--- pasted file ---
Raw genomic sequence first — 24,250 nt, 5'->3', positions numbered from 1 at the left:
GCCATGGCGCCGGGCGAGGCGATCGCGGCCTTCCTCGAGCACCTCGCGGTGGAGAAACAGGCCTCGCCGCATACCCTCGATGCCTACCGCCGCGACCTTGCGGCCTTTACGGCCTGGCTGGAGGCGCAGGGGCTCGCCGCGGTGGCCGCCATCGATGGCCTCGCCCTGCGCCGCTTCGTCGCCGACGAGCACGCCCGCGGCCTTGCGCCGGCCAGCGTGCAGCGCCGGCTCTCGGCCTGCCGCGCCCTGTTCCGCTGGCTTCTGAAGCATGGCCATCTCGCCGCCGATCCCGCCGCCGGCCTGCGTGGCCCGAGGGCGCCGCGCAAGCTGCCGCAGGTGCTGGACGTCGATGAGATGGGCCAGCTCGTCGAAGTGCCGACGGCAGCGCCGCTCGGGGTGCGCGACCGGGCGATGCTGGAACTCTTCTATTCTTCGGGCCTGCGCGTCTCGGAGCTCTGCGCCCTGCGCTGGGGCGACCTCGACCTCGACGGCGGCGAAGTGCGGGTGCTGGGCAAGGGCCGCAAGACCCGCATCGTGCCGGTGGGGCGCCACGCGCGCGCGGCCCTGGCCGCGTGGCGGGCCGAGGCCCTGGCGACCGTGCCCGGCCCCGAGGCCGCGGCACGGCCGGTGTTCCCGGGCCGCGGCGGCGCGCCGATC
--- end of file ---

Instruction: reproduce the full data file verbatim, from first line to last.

Raw genomic sequence first — 24,250 nt, 5'->3', positions numbered from 1 at the left:
GCCATGGCGCCGGGCGAGGCGATCGCGGCCTTCCTCGAGCACCTCGCGGTGGAGAAACAGGCCTCGCCGCATACCCTCGATGCCTACCGCCGCGACCTTGCGGCCTTTACGGCCTGGCTGGAGGCGCAGGGGCTCGCCGCGGTGGCCGCCATCGATGGCCTCGCCCTGCGCCGCTTCGTCGCCGACGAGCACGCCCGCGGCCTTGCGCCGGCCAGCGTGCAGCGCCGGCTCTCGGCCTGCCGCGCCCTGTTCCGCTGGCTTCTGAAGCATGGCCATCTCGCCGCCGATCCCGCCGCCGGCCTGCGTGGCCCGAGGGCGCCGCGCAAGCTGCCGCAGGTGCTGGACGTCGATGAGATGGGCCAGCTCGTCGAAGTGCCGACGGCAGCGCCGCTCGGGGTGCGCGACCGGGCGATGCTGGAACTCTTCTATTCTTCGGGCCTGCGCGTCTCGGAGCTCTGCGCCCTGCGCTGGGGCGACCTCGACCTCGACGGCGGCGAAGTGCGGGTGCTGGGCAAGGGCCGCAAGACCCGCATCGTGCCGGTGGGGCGCCACGCGCGCGCGGCCCTGGCCGCGTGGCGGGCCGAGGCCCTGGCGACCGTGCCCGGCCCCGAGGCCGCGGCACGGCCGGTGTTCCCGGGCCGCGGCGGCGCGCCGATC